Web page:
Touring some historic graveyards in south Dublin

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If you are ever in Dundrum village turn your back on the temple to consumption and stroll up to St. Nahi's graveyard. There you will find that the community and the rector have developed a digital guided tour (podcast and word version) of the graveyard with 18 points of interest identified within this very large graveyard. A Youtube video of the graveyard gives a detailed and welcoming outline of the history of the church and graveyard. Viking burial markers, tapestrys and stained glass by a variety of craftspeople can all be viewed inside the church. This historic site is at the forefront of reaching out to it's community.

After the peace and quiet of St. Nahi's a fifteen minute drive up into the Wicklow hills brings us to Glencullen. Here we visited the memorial dedicated to the stoneworkers of this community and the sun shone on the bright granite memorial for our visit. Retracing our steps we meant to visit Kilgobbin graveyard in Stepaside but we went astray and continued westwards to the borderlands of the Pale. There, at the former royal manor of Newcastle we opened the iron gate and visited St. Finians graveyard. Built around 1400 AD the church has a residential defensive tower and an interesting collection of memorials. There pillar stone may be prehistoric in origin while the Granite Cross with cross-in-circle is Early Medieval.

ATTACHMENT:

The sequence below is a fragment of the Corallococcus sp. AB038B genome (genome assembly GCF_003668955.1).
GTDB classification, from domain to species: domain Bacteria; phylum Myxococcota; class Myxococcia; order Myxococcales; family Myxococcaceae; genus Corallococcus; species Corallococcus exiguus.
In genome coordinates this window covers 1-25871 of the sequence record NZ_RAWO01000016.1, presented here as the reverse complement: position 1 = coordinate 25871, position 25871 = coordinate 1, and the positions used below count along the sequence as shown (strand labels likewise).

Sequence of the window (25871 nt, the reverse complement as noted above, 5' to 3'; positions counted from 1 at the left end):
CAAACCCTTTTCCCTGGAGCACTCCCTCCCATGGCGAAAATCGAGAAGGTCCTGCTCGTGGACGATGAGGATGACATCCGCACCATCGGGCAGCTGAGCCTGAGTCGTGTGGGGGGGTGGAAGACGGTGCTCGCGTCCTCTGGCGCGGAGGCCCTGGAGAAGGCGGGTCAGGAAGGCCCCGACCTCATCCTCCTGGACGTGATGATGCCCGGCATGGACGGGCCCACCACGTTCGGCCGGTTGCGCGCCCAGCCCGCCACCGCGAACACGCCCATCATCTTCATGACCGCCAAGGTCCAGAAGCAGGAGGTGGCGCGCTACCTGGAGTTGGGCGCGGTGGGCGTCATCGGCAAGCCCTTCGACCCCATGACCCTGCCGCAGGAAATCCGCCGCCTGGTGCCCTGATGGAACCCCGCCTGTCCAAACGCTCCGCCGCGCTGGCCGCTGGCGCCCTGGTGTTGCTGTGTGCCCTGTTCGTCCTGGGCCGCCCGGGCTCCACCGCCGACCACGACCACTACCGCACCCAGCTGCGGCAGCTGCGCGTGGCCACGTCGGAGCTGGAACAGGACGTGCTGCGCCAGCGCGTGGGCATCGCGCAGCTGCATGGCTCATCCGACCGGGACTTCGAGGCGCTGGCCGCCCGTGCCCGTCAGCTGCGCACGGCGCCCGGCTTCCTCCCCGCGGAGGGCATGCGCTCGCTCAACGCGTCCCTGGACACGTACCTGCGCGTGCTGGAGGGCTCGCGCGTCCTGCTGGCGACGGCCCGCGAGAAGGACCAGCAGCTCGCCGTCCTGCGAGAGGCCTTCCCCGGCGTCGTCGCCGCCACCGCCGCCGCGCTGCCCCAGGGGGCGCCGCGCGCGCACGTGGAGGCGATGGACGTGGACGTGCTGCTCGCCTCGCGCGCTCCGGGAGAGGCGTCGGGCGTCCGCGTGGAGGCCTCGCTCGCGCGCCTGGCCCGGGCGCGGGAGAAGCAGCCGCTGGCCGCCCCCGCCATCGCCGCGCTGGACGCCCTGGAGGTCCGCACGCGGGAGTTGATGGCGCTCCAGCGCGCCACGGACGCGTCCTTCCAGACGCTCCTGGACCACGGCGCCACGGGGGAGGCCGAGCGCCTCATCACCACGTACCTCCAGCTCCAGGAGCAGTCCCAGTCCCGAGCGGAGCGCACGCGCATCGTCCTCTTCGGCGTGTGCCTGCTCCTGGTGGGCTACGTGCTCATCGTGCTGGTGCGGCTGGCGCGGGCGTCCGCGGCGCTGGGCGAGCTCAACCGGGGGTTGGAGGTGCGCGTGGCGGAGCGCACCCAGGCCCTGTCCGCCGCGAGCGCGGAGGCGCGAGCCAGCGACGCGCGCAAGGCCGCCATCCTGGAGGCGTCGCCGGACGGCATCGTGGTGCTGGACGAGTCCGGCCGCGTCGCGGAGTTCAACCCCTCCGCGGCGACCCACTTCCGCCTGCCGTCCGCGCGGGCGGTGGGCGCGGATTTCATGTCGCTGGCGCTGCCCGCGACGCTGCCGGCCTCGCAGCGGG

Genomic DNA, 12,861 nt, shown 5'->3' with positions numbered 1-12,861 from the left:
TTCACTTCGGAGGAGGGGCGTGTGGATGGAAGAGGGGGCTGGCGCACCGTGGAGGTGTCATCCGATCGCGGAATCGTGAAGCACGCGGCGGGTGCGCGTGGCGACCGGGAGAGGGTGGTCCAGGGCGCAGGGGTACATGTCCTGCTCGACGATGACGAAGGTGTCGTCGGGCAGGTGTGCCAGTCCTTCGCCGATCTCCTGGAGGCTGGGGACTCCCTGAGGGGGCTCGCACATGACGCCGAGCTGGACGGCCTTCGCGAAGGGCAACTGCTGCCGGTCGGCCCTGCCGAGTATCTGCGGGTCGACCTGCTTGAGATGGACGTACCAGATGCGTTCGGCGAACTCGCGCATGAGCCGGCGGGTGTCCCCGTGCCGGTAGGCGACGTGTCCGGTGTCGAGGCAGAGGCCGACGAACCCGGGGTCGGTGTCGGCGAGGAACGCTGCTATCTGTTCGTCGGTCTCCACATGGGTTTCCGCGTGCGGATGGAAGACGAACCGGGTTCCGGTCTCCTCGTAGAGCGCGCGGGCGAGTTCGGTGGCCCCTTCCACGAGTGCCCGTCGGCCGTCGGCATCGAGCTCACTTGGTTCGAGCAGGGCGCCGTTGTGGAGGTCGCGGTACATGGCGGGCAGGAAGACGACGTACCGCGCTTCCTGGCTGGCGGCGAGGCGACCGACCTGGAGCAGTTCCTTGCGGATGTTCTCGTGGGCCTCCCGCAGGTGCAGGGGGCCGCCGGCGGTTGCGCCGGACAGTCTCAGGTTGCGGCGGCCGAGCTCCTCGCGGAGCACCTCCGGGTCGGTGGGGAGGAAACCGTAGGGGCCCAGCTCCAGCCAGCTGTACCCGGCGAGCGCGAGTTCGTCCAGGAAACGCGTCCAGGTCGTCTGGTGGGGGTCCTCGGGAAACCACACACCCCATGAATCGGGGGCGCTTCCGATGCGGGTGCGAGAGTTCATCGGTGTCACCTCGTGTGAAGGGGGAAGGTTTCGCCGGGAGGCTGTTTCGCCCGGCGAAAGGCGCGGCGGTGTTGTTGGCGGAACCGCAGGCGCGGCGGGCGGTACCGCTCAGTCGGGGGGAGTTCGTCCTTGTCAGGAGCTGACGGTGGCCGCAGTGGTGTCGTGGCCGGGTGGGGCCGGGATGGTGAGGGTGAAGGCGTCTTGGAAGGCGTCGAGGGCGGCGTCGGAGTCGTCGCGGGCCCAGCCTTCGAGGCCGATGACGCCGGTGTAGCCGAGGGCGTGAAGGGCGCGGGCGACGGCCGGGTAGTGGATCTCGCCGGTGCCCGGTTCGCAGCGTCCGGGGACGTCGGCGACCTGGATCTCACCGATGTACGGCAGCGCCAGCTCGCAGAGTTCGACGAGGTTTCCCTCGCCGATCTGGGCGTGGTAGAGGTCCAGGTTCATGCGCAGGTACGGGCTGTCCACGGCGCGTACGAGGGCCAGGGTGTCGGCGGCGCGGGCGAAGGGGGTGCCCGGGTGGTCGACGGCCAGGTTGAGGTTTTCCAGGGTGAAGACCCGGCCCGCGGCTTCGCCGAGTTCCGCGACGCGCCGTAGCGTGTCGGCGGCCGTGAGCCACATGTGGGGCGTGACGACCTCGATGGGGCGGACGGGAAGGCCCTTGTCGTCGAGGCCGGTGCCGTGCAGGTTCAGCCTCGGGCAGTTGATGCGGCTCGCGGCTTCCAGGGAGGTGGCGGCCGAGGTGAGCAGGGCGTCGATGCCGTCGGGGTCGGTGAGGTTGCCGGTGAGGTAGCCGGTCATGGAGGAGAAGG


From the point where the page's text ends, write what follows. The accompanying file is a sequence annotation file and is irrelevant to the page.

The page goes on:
Our next port-of-call lay 4.5  km to the east, across from the entrance gates to Casement Aerodrome. Here the medieval graveyard of Kilbride sits in the middle of a field, surrounded by a low stone wall, probably built in the first half of the 19th century. A stile leads one to step lively into the graveyard which is now overgrown with grasses, nettles and thistles. A stand of blackthorn on the northern boundary were heavy with dark sloes. Teeming with insects and larger wildlife the graveyard is an oasis of biodiversity and the most immediately striking grave memorials were two early 20th century grave markers. The first, a rare, moderately well preserved, wooden cross with shamrock terminals dedicated to David Kennedy and Joseph Power. The second marker which struck a chord was a well made concrete cross, plain western side but decorated with seashells on the eastern face. I wonder if the James Power commemorated here was related to Joseph Power?


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